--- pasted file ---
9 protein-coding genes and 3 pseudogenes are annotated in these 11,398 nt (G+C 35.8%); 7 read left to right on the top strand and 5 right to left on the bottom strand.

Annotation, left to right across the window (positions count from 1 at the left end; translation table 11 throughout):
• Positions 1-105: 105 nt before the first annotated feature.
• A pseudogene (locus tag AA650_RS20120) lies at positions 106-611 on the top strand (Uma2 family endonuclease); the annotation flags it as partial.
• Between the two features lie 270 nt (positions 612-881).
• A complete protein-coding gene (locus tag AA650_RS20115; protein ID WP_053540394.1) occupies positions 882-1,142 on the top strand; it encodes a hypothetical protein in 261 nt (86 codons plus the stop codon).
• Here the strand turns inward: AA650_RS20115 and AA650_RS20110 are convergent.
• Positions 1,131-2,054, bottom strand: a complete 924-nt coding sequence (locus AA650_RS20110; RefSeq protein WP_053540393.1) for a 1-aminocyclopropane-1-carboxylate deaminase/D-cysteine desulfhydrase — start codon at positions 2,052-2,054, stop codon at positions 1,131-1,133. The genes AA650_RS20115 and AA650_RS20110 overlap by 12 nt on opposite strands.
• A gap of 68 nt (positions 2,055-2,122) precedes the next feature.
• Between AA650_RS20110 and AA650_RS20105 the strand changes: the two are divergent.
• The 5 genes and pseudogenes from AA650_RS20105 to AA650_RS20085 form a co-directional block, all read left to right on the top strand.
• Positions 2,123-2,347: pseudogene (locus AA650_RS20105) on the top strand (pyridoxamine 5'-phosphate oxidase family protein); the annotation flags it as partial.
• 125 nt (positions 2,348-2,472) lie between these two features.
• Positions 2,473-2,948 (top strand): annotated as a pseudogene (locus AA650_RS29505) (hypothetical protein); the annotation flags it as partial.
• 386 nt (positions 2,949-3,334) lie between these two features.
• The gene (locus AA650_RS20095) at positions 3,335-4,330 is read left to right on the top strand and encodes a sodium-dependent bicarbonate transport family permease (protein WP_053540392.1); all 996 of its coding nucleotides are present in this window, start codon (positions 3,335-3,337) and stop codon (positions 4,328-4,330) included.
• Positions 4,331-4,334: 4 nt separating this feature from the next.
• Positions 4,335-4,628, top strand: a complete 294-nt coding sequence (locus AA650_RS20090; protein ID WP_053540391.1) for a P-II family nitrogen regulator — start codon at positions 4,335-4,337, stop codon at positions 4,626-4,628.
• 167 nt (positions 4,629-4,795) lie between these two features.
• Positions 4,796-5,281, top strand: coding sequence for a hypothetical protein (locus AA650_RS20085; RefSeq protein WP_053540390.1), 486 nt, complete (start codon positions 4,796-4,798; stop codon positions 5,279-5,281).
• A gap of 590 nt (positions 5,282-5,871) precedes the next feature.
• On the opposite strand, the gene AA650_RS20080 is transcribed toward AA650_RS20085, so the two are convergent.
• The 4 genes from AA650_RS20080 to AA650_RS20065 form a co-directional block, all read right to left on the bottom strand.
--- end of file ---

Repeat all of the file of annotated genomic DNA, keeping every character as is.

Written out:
9 protein-coding genes and 3 pseudogenes are annotated in these 11,398 nt (G+C 35.8%); 7 read left to right on the top strand and 5 right to left on the bottom strand.

Annotation, left to right across the window (positions count from 1 at the left end; translation table 11 throughout):
• Positions 1-105: 105 nt before the first annotated feature.
• A pseudogene (locus tag AA650_RS20120) lies at positions 106-611 on the top strand (Uma2 family endonuclease); the annotation flags it as partial.
• Between the two features lie 270 nt (positions 612-881).
• A complete protein-coding gene (locus tag AA650_RS20115; protein ID WP_053540394.1) occupies positions 882-1,142 on the top strand; it encodes a hypothetical protein in 261 nt (86 codons plus the stop codon).
• Here the strand turns inward: AA650_RS20115 and AA650_RS20110 are convergent.
• Positions 1,131-2,054, bottom strand: a complete 924-nt coding sequence (locus AA650_RS20110; RefSeq protein WP_053540393.1) for a 1-aminocyclopropane-1-carboxylate deaminase/D-cysteine desulfhydrase — start codon at positions 2,052-2,054, stop codon at positions 1,131-1,133. The genes AA650_RS20115 and AA650_RS20110 overlap by 12 nt on opposite strands.
• A gap of 68 nt (positions 2,055-2,122) precedes the next feature.
• Between AA650_RS20110 and AA650_RS20105 the strand changes: the two are divergent.
• The 5 genes and pseudogenes from AA650_RS20105 to AA650_RS20085 form a co-directional block, all read left to right on the top strand.
• Positions 2,123-2,347: pseudogene (locus AA650_RS20105) on the top strand (pyridoxamine 5'-phosphate oxidase family protein); the annotation flags it as partial.
• 125 nt (positions 2,348-2,472) lie between these two features.
• Positions 2,473-2,948 (top strand): annotated as a pseudogene (locus AA650_RS29505) (hypothetical protein); the annotation flags it as partial.
• 386 nt (positions 2,949-3,334) lie between these two features.
• The gene (locus AA650_RS20095) at positions 3,335-4,330 is read left to right on the top strand and encodes a sodium-dependent bicarbonate transport family permease (protein WP_053540392.1); all 996 of its coding nucleotides are present in this window, start codon (positions 3,335-3,337) and stop codon (positions 4,328-4,330) included.
• Positions 4,331-4,334: 4 nt separating this feature from the next.
• Positions 4,335-4,628, top strand: a complete 294-nt coding sequence (locus AA650_RS20090; protein ID WP_053540391.1) for a P-II family nitrogen regulator — start codon at positions 4,335-4,337, stop codon at positions 4,626-4,628.
• 167 nt (positions 4,629-4,795) lie between these two features.
• Positions 4,796-5,281, top strand: coding sequence for a hypothetical protein (locus AA650_RS20085; RefSeq protein WP_053540390.1), 486 nt, complete (start codon positions 4,796-4,798; stop codon positions 5,279-5,281).
• A gap of 590 nt (positions 5,282-5,871) precedes the next feature.
• On the opposite strand, the gene AA650_RS20080 is transcribed toward AA650_RS20085, so the two are convergent.
• The 4 genes from AA650_RS20080 to AA650_RS20065 form a co-directional block, all read right to left on the bottom strand.